Facebook enlists Africa Check, AFP to tackle false news
False news has become a serious issue in recent years, with misleading content posted on social media allegedly influencing political elections and swaying public opinions.
Late last year, Facebook introduced a third-party fact-checking programme to try and combat this problem in a few key markets. The programme has rapidly expanded this year and from this week will be available in South Africa and Kenya through partnerships with Africa Check and AFP. in a press briefing in Johannesburg this morning, Facebook said the programme will help assess the accuracy of news in South Africa and reduce the spread of misinformation, while improving the quality of news people find on its platform.
Emilar Gandhi, public policy manager for SADC Facebook, says: “We are not arbiters of truth and we don’t want to be. We want to give that job to the experts in that field and then give our community the power to make an informed decision on what content they want to read.” Africa Check and AFP will reactively and proactively assess potential false content. Pieces of content can be flagged by users, as well as the companies looking out for false news themselves. Related articles, written by Africa Check or AFP, may also appear under the false piece of content detailing the reasoning behind the decision.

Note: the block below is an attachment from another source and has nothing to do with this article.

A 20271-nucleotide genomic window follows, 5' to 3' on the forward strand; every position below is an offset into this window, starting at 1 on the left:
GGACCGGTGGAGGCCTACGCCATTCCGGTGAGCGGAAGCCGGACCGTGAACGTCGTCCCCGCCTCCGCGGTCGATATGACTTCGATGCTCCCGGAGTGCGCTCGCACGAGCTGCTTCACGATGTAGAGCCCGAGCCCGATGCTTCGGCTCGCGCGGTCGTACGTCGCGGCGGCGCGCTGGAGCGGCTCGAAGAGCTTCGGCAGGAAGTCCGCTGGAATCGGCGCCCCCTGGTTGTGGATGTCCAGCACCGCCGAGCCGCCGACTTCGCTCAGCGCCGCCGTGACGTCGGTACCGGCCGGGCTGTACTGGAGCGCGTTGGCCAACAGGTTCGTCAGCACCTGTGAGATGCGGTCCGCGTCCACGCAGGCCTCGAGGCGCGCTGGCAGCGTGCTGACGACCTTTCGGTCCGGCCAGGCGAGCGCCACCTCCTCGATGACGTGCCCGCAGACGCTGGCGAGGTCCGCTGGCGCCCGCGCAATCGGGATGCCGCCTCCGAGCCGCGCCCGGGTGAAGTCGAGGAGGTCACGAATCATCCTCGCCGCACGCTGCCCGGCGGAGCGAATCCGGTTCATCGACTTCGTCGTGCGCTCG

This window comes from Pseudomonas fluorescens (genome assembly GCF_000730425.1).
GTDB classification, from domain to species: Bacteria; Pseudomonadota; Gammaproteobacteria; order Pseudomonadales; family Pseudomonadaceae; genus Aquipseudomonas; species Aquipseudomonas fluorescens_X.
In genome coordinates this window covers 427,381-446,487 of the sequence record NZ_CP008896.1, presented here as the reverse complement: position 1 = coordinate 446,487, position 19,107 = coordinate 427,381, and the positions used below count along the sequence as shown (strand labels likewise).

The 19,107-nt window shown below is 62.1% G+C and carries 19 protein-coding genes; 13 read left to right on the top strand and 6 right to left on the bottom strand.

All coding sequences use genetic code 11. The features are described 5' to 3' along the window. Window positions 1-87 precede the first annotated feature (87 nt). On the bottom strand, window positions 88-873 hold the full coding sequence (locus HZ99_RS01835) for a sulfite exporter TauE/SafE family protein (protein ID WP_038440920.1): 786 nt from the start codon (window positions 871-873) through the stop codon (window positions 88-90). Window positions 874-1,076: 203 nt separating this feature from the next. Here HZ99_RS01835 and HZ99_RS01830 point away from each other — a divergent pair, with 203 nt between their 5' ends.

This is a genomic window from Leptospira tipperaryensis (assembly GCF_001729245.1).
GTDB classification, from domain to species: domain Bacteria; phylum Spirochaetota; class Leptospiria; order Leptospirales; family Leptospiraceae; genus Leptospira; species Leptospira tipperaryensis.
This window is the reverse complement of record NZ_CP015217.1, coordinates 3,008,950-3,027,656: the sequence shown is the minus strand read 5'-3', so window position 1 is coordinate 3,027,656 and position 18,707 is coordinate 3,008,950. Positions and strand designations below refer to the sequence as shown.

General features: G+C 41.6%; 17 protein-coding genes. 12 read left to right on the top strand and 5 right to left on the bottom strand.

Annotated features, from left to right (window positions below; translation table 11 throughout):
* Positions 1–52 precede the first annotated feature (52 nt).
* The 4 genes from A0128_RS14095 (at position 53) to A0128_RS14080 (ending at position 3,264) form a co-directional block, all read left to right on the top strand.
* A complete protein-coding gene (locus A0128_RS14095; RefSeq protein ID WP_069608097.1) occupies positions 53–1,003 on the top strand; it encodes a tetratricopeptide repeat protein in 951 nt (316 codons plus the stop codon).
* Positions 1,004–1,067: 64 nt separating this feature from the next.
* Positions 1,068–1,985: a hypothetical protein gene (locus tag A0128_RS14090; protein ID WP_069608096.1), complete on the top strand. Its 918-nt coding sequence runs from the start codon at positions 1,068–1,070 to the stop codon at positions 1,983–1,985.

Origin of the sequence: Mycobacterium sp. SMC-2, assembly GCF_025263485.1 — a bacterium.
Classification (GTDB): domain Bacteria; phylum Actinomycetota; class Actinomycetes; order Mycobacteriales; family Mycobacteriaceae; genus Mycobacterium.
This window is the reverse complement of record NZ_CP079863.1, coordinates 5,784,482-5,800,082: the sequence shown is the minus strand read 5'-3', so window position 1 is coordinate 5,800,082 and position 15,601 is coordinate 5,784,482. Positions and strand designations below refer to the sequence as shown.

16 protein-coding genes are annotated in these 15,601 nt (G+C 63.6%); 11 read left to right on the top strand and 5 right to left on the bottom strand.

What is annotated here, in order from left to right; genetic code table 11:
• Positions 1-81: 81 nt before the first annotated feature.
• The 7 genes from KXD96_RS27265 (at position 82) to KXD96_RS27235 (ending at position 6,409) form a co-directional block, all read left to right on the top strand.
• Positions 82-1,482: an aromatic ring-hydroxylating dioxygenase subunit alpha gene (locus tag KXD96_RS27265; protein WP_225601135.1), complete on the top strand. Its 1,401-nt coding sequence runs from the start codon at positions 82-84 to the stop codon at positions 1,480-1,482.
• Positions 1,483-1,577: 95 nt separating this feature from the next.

Once content has been highlighted as fake, it will appear much lower in users’ news feeds with a note giving context from Africa Check or AFP to why this content may be false so that the user can still choose to read it or not.
How Facebook’s third-party fact-checking process will work.
Both Africa Check and AFP have been independently verified and are part of a global network of fact-checking organisations, certified by the non-partisan International Fact-Checking Network. Page Admins and people on Facebook will also receive notifications if they try to share a story or have shared one in the past that’s been determined to be false. “We’re committed to South Africa, and take our responsibility seriously in tackling the spread of false news, and helping to improve the quality of information people find on our platform. Once a fact-checker rates a piece of content as false, we’re able to reduce its future views by an average of 80%, helping to curb economic incentives and reduce its spread,” says Gandhi.
How articles that have been flagged by fact-checkers will appear in user’s news feeds.
Commenting on the partnership, Anim van Wyk, chief editor of Africa Check says: “Until now, Africa Check has had to play catch-up with misinformation that harms that is shared on social media. Partnering with Facebook enables us to limit its spread very early on a key platform. It’s a huge and exciting step forward for us”. AFP global news director Mich`ele L’eridon, says: “We are delighted with this new contract with Facebook in South Africa and Kenya alongside Africa Check, which is renowned for its fact checking work in Africa. The different initiatives set up by AFP in the fight against disinformation testify to the Agency’s expertise and credibility in the verification of information at a time when false news is proliferating.”